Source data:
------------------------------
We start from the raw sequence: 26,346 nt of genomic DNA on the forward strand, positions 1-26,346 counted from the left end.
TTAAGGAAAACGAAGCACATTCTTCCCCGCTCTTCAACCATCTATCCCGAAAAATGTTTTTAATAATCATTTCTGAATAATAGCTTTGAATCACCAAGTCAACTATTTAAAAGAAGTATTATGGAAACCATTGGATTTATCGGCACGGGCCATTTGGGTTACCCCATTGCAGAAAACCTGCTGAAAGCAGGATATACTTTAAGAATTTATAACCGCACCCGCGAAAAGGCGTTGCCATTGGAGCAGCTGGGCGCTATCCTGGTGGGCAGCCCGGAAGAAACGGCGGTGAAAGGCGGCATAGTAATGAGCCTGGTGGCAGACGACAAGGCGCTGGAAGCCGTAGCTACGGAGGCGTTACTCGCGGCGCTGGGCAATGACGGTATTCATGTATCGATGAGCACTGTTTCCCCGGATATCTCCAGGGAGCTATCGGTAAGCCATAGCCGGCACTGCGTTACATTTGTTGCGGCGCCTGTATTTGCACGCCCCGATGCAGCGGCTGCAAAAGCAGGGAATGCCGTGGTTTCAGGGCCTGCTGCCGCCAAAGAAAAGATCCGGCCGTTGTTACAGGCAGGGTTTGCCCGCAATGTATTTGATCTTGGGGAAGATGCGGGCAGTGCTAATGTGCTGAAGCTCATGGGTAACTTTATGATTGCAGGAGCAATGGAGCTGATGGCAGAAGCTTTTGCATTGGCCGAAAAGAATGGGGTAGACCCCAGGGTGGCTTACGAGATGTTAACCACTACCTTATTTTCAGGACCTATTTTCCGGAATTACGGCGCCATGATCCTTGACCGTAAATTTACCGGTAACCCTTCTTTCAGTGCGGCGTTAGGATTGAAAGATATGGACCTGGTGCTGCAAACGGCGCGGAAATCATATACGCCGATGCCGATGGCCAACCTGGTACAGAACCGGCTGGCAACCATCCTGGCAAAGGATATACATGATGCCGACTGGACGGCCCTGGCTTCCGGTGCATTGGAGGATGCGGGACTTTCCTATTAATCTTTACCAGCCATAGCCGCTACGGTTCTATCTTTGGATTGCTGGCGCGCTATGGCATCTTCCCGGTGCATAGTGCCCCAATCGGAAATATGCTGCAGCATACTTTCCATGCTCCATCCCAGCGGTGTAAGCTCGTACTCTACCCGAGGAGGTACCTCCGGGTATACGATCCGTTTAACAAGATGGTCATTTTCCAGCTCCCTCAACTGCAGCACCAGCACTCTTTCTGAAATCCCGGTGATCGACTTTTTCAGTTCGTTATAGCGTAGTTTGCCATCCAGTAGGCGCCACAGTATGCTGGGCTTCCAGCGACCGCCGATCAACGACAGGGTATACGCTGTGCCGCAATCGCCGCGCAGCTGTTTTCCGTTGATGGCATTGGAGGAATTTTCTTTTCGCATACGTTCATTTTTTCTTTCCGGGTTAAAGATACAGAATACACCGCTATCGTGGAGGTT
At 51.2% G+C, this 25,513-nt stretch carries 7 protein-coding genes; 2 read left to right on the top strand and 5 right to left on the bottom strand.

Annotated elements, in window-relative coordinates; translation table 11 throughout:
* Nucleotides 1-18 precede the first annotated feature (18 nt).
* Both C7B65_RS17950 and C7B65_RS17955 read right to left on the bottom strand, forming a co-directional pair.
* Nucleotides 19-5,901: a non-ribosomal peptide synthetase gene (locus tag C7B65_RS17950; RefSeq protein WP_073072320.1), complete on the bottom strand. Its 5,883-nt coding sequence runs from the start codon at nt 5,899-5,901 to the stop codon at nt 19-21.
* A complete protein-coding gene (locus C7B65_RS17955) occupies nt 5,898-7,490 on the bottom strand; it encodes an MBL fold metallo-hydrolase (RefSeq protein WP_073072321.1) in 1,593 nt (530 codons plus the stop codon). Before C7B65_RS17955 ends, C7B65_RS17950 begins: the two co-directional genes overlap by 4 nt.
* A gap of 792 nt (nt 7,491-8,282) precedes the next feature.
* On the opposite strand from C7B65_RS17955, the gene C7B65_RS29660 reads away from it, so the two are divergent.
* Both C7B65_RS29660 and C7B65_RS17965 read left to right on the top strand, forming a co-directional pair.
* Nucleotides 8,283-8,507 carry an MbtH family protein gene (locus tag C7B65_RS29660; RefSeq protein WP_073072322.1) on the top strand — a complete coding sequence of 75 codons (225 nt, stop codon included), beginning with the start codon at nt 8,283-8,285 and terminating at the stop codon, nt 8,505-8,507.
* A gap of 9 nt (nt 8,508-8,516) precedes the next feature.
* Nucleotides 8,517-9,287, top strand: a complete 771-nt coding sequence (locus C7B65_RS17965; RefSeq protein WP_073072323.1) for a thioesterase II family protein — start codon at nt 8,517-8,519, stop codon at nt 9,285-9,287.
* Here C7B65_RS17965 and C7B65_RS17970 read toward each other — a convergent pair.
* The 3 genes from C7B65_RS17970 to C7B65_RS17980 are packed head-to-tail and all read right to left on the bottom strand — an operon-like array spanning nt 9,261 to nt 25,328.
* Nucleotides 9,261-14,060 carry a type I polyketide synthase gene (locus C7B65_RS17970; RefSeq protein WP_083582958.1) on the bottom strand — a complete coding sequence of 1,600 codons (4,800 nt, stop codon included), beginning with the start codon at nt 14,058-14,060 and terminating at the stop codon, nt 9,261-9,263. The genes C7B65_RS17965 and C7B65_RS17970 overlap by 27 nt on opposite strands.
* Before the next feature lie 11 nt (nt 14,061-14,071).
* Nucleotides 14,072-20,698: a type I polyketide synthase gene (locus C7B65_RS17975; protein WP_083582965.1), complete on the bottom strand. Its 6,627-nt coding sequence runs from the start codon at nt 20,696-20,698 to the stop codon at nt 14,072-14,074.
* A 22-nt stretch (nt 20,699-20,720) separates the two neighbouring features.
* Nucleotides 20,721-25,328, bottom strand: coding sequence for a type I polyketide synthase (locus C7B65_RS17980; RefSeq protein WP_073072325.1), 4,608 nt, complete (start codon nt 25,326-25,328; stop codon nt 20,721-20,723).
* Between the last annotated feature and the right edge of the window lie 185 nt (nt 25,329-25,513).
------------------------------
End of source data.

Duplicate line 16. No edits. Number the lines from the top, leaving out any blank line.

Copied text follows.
* The 3 genes from C7B65_RS17970 to C7B65_RS17980 are packed head-to-tail and all read right to left on the bottom strand — an operon-like array spanning nt 9,261 to nt 25,328.